[Videolib] Public performance rights question

jed horovitz (jedh@internetvideoarchive.com)
Tue, 21 Sep 2004 19:07:25 -0400

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Dennis, Susan and Jessica,

A. Dennis, I have been in the film and video business for almost 30
years. I have worked for independents (roger corman, pierre gaisseau,
hugh hefner) and studios and educational producers and myself. I know
lots of people. I am sure I don't know most of the people who work in
independent media production. I don't think you can claim that you or
Jessica know everyone. I don't even think you can claim you know
everyone in the educational film area. I wish you would stop trying to
lord it over people.

B. We all know you don't get rich from educational anything. Everyone
on this list thinks creators should be paid (at least those who have
posted) and I am willing to bet that most of them (like me) think
publishers and distributors serve a valuable function and should be paid
as well. From what I can tell, the objection is to over-reaching
copyright, unlimited copyright, intimidating copyright and the resulting
loss of cultural continuity and the opportunity to participate in
audio-visual use and re-creation without hiring a lawyer. Technological
change has made some great uses (and abuses) of copyright possible.
Large corporations, in their soul less way, have tried to stop the tide
of progress. Why do you put yourself in the role of the little Dutch
boy? It is not your fight.

C. I was the one who sees a totalitarian attitude in copyright law.
If you walk across my lawn I can ask you to leave. If you don't, you
are trespassing. Unless I post a sign, I have to assert my property
right. If I sue you for damages, I have to prove that you hurt me by
walking across the lawn. Copyright law assumes you are guilty until
proven innocent and awards statutory damages that far exceed the cost of
most users' rights. This CHILLING EFFECT is what has made things so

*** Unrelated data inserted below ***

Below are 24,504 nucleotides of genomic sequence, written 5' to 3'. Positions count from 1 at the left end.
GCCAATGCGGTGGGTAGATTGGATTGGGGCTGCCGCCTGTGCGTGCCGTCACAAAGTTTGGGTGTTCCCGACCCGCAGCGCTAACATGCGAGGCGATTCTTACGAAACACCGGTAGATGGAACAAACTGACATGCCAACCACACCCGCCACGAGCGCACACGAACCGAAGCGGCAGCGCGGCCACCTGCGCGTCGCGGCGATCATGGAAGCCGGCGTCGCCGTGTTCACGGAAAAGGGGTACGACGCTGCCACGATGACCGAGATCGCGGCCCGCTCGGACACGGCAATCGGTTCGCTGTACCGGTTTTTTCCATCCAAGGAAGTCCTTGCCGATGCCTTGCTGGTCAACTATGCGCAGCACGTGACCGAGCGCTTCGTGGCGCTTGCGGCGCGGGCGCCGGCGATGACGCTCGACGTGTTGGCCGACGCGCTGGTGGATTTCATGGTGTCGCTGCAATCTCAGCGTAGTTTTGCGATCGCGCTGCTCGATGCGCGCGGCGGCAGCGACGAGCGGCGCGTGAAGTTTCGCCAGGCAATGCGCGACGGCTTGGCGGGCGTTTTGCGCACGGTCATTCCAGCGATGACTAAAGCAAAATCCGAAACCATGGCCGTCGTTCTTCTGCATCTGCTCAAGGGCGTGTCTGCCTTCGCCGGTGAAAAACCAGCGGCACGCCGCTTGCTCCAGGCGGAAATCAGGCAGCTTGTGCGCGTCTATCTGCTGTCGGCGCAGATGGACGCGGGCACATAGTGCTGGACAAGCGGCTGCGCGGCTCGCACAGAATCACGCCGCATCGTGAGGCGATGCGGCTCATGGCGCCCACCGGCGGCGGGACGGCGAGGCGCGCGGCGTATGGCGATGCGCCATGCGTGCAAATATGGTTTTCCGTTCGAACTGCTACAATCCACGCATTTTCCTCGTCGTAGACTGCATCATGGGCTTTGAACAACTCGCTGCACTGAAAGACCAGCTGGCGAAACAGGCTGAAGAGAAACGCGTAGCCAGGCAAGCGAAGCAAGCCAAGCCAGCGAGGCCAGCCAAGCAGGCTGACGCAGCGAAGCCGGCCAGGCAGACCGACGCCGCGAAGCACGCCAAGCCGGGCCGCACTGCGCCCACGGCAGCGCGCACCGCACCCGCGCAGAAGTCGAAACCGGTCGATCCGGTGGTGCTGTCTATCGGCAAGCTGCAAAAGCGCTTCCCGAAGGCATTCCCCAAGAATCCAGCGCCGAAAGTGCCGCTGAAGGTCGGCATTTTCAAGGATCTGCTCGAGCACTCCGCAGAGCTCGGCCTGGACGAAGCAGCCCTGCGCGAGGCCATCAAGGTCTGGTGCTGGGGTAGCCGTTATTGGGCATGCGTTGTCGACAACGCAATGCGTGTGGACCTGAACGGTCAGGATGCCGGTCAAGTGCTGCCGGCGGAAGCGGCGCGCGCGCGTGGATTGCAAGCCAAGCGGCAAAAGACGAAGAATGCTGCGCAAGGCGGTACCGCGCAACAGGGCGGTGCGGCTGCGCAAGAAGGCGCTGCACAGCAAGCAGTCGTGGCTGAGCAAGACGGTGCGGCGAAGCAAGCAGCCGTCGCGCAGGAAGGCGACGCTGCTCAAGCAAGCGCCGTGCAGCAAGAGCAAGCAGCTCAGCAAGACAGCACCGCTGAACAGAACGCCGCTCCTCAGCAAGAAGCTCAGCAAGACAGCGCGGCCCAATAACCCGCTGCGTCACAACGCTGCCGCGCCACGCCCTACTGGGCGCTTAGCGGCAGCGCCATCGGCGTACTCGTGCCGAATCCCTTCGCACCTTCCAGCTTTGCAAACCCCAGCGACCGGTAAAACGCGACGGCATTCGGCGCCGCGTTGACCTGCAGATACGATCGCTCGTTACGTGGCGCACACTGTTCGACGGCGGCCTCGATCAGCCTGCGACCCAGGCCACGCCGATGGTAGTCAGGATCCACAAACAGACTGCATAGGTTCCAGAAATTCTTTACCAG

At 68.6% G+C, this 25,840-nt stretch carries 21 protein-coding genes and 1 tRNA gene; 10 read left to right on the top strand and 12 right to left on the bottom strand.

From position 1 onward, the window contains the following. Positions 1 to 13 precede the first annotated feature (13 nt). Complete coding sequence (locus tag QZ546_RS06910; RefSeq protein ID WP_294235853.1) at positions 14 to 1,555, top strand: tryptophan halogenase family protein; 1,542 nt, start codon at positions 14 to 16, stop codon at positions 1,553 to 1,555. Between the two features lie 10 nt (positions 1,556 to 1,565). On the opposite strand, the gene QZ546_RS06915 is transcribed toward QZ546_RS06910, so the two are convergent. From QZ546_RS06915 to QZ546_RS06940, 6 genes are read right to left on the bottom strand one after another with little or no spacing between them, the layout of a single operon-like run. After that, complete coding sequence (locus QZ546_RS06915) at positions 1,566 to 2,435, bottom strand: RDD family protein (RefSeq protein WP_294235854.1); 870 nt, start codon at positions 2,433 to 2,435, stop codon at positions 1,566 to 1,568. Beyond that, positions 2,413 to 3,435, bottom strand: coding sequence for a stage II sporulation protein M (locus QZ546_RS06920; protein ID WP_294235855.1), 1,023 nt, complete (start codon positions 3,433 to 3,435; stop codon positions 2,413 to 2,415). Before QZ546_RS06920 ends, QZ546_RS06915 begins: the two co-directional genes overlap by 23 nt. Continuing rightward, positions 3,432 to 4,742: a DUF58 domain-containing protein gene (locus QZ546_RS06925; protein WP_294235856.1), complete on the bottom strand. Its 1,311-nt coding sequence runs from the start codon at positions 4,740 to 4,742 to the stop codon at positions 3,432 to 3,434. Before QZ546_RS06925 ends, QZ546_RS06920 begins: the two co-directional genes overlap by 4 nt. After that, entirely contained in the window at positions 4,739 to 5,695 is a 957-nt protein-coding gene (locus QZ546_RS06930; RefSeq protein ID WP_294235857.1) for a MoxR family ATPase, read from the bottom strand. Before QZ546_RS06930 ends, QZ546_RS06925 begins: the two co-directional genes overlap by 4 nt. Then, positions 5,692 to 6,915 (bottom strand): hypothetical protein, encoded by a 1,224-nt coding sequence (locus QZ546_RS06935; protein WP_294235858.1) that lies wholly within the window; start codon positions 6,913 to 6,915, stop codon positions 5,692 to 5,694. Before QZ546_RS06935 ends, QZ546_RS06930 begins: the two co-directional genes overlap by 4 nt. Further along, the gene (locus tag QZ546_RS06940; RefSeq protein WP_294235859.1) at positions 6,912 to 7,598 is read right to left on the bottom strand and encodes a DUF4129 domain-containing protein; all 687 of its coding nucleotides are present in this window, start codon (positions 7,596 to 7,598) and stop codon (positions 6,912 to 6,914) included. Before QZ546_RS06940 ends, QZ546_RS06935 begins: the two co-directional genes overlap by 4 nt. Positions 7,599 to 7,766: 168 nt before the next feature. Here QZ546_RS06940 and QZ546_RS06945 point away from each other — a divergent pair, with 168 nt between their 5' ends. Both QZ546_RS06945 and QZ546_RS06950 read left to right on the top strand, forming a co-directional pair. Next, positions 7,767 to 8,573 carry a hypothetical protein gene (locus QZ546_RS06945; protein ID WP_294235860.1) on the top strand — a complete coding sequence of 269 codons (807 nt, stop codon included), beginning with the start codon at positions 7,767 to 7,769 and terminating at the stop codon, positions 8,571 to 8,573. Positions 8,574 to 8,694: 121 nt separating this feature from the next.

unbalanced. Do you really want to live in society where you have to get
permission to do everything? Controlling media expression is the first
step to controlling expression is the first step to controlling thought
is the first step to controlling action. Please don't take this
personally, I doubt you would ever use your copyrights to control other
free thoughts and this is just about business to you BUT this is
unfortunately a law that applies to all (not just the nice) people.

D. The copyright 'needs' of the educational media sector (creators,
aggregators and users) is different than the copyright 'needs' of the
independent feature sector which is different than the 'needs' of the
mass entertainment arena. The fact that they all have the same rules is
a symptom of what is wrong. This is a difficult OPTIMIZATION problem
not the maximization of property values problem you have bought in to.

E. As a creator, I am aware that I may lose a bit of control in exchange
for a culture with more freedom. I doubt it will hurt me much since
'piracy is a progressive tax'. I doubt it will hurt you or any other
distributor to the library market. In fact, I doubt the 'hurt' would be
much for everyone. You can always raise your prices.

Jed

-----Original Message-----
From: videolib-bounces@library.berkeley.edu
[mailto:videolib-bounces@library.berkeley.edu] On Behalf Of
MileFilms@aol.com
Sent: Tuesday, September 21, 2004 5:00 PM
To: videolib@library.berkeley.edu
Subject: Re: [Videolib] Public performance rights question

In a message dated 9/21/04 12:28:47 PM, BGriest@ci.glendale.ca.us
writes:

You speak of incentives and profits as if those are the only reasons
films are made. I say that's pretty narrow minded, and that's the nicest
thing I can say.

I'm too tired of this topic to respond anymore. HOWEVER, this is getting
very personal. I know Jessica and everyone else in the independent film
world. NONE of us went into film to make a ton of money, and almost none
of us will end up with much either. She may have no clue on which
baseball team will win the World Series since she's been wrong for the
past 95 years (and she can latch on to this topic with an ancient
mariner's death grip), but she absolutely knows what she's talking about
when it comes to film.

I suggest that you a) intern at an archive, independent distributor or a
studio for a month to learn any semblence of the business, or b) lobby
hard to have the copyrights changed.

Otherwise, we're just wasting our time on this listserv. I'm finding
this somewhat troll-like to be frank about it.

Dennis Doros
Milestone Film & Video
PO Box 128
Harrington Park, NJ 07640
Phone: (800) 603-1104 or (201) 767-3117
Fax: (201) 767-3035
Email: milefilms@aol.com
Website: http://www.milestonefilms.com

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